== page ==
Meet our staff and board of directors.
Eileen has a strong background in environmental education, having worked as a wildlife biologist for the U.S. Fish and Wildlife Service, as an environmental educator for Audubon New Mexico and the Santa Fe Watershed Association, running her consulting firm “Down to Earth Education”, and as a climate change educator for the New Mexico Museum of Natural History and Science.
Eileen is an enthusiastic and supportive member of EEANM and has served on our Board of Directors in the past. She has strong nonprofit experience, having worked as an Educator, Education Director, and even Interim Executive Director. In the fall of 2016, Eileen became one of New Mexico’s first Certified Environmental Educators. In her spare time, Eileen can be found hiking, cooking, and tending to her dog pack and goat herd. ✉ Email Eileen.
Shannon grew up camping, hiking, and biking with her family in the forests of the Pacific Northwest. After college, she fell in love with the natural beauty of New Mexico while living and working in the Four Corners region. Shannon brings to the role nearly a decade of experience teaching in both classroom and outdoor settings. She also has worked in a variety of nonprofit environmental organizations.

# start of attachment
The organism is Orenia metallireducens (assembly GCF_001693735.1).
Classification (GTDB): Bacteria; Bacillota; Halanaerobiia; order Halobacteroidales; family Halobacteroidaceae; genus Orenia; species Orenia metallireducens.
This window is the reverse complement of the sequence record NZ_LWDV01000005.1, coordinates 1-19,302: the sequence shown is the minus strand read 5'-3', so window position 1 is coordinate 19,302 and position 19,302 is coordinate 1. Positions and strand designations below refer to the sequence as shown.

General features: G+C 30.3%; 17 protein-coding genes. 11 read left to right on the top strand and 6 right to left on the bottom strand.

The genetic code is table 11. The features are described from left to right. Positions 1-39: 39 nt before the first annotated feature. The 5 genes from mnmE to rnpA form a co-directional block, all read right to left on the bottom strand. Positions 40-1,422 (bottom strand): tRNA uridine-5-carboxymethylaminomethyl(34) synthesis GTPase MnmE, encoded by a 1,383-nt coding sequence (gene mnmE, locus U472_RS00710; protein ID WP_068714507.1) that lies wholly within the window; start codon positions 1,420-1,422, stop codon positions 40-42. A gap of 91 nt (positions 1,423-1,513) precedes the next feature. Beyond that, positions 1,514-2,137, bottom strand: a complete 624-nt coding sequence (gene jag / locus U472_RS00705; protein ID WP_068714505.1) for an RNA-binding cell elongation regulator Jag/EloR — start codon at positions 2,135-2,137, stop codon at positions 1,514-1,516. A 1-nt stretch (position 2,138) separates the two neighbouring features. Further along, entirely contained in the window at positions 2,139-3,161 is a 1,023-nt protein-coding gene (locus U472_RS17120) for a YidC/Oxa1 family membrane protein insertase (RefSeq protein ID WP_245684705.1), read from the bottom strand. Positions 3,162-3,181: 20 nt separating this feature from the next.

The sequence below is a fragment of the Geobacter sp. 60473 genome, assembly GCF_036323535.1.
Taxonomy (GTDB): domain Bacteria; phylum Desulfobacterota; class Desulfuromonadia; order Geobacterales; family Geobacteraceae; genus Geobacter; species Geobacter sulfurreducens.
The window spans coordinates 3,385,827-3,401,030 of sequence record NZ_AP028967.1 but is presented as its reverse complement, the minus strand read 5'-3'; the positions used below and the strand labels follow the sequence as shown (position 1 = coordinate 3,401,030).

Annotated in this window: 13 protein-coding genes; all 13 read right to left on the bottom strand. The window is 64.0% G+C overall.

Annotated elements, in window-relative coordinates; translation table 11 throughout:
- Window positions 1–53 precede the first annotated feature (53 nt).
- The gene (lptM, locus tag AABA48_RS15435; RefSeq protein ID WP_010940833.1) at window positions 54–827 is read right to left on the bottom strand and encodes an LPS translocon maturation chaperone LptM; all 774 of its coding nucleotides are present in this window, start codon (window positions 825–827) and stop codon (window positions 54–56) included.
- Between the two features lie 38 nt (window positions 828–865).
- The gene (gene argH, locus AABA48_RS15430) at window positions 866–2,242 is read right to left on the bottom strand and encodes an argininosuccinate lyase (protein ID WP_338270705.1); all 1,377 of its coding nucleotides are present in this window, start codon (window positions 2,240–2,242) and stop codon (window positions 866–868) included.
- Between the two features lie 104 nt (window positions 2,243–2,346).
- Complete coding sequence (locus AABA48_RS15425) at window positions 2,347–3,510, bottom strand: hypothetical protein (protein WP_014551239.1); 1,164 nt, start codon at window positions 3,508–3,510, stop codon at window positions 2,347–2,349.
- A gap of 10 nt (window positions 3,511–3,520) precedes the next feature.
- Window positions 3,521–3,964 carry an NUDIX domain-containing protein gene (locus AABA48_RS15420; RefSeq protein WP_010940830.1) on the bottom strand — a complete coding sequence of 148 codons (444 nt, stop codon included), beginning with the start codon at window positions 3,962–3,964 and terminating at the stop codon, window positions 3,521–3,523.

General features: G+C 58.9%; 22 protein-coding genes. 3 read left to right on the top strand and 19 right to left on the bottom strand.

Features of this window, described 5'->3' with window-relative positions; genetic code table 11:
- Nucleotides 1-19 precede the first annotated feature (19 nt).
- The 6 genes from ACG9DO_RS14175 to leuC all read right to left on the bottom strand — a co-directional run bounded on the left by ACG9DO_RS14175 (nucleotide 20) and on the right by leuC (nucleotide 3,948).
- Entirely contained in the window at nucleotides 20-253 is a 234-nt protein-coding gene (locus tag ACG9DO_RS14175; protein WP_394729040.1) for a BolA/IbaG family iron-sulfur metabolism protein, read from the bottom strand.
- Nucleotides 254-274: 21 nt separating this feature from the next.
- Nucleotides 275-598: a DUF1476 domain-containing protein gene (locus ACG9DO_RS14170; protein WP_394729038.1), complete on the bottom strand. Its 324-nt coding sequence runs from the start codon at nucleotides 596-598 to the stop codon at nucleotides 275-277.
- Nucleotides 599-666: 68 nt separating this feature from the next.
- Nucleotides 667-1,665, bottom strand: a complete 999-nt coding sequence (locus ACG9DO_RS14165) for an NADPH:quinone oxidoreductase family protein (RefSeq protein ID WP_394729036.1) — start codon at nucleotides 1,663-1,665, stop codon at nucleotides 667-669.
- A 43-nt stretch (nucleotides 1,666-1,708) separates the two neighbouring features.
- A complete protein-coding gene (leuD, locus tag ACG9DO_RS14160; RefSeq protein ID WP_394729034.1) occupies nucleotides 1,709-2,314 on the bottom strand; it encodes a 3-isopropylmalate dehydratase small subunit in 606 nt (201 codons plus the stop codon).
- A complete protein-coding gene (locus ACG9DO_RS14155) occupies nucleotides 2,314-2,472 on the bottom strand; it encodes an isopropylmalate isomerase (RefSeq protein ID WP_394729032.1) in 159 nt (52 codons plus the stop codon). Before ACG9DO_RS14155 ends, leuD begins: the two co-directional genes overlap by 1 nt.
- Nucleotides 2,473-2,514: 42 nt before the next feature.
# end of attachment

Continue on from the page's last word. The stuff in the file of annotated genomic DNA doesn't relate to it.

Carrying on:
Shannon has a strong commitment to educational equity and is driven by the belief that all children deserve access to authentic, relevant, and fulfilling learning opportunities. She holds a Master of Public Administration and a Master of Education from the University of Washington, and is a licensed elementary educator in New Mexico and Washington. In her free time, Shannon enjoys reading, writing, playing viola, and exploring hiking trails with her husband and hound. ✉ Email Shannon.
Board of Directors